Wednesday, October 12, 2011

Africa: Resolving Gender Imbalance in Policing

Source: ISS

Tsegaye D. Baffa, Senior Researcher, Peace Missions Programme, ISS Nairobi Office

Despite the widespread initiatives to promote equal employment opportunities and gender mainstreaming, there is a huge gender imbalance in police organisations across the world. Among the key resolutions of the 13th Annual General Meeting of the Eastern African Police Chiefs Cooperation Organization (EAPCCO) held in Kigali, Rwanda from 11-16 September 2011 was to look again at the problem of gender imbalance in the respective police organisations. Such an expressed commitment is an important step, but implementing it and correcting the problem will prove to be a challenging venture that requires correctly understanding and properly addressing the intricate issues behind the problem.

Policing has, and continuous to be a male dominated occupation. The problem is more severe in Africa and Asia. History tells us that women were not allowed to enter policing on the African continent until the 1950s and 60s. The Australasian Council of Women and Police Journal published in 2006 indicated that women make up 20.9% of all police officers in Australia, 18.1% in the UK, 12.7% in the US, and the ratio varies between 2.2 to 19.1% in Asia.. A recent assessment by the Institute for Security Studies in collaboration with the EAPCCO Secretariat, indicates that the ratio of female officers is lamentably low in the Eastern Africa region, Seychelles being an exception. In some countries, such as Burundi, it goes down to 3%. Again, the ratio declines sharply as rank level increases. In this regard, there is no exception among the countries.

The imbalance is an injustice to women. It is discriminatory and contrary to equal employment opportunity imperatives. From the service recipients’ perspective, it is also a matter of social injustice because the imbalance accounts to denial of the right of access to female police officers by female offenders and female victims of crime. As the gender imbalance continues, women`s impact on the law and order agenda and styles of policing will continue to be limited. The discrimination and other forms of gender-based violence will also continue to persist. In fields dominated by men, women face many barriers like opposition and resistance, organisational policies promoting gender separation, differential assignments, and sexual harassment.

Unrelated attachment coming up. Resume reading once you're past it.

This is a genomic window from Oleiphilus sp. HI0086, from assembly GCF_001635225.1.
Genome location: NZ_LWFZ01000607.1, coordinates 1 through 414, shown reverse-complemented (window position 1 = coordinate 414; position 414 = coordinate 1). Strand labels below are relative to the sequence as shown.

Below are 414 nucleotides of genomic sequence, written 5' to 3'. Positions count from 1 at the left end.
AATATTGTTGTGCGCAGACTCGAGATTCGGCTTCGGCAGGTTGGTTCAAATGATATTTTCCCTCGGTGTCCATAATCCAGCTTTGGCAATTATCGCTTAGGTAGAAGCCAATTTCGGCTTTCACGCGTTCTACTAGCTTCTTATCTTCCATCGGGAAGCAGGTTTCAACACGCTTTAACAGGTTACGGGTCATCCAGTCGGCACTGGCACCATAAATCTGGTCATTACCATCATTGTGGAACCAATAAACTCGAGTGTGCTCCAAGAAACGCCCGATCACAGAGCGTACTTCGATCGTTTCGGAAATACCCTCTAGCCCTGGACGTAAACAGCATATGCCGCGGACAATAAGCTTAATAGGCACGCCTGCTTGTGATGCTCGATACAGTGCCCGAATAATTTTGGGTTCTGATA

Studies have supported an enhanced role for women in policing, and showed that women have a positive impact on styles of police work and conduct. Police roles are generally classified into either serving the public (protection and treatment of citizens) and functions of control (enforcing the law and order). Empirical research findings reported in the Journal of Criminal Justice (Volume 35, Issue 6, 2007) have also shown that female officers are more likely than male officers to provide support to citizens.

Women police officers are generally less confrontational in dealing with the public, and less prone to abuse their power. It is also believed that increasing numbers of women in operational roles would result in the raising of ethical standards over time within the police organisation. A Queensland Criminal Justice Commission’s research proved that women police officers attract fewer complaints from the public, especially when it comes to allegations of excessive use of force.

Women leaders have increasingly been identified as key players in achieving organisational change in policing. Studies on senior policewomen (e.g. Policing and Society Journal, Volume 17, Number 1, 2007) suggest that they often adopt styles known as transformational leadership, which entails different approaches to leadership than those traditionally associated with police organisations. This style of leadership has become widely recognised as crucial to effecting real changes in the organisational environment.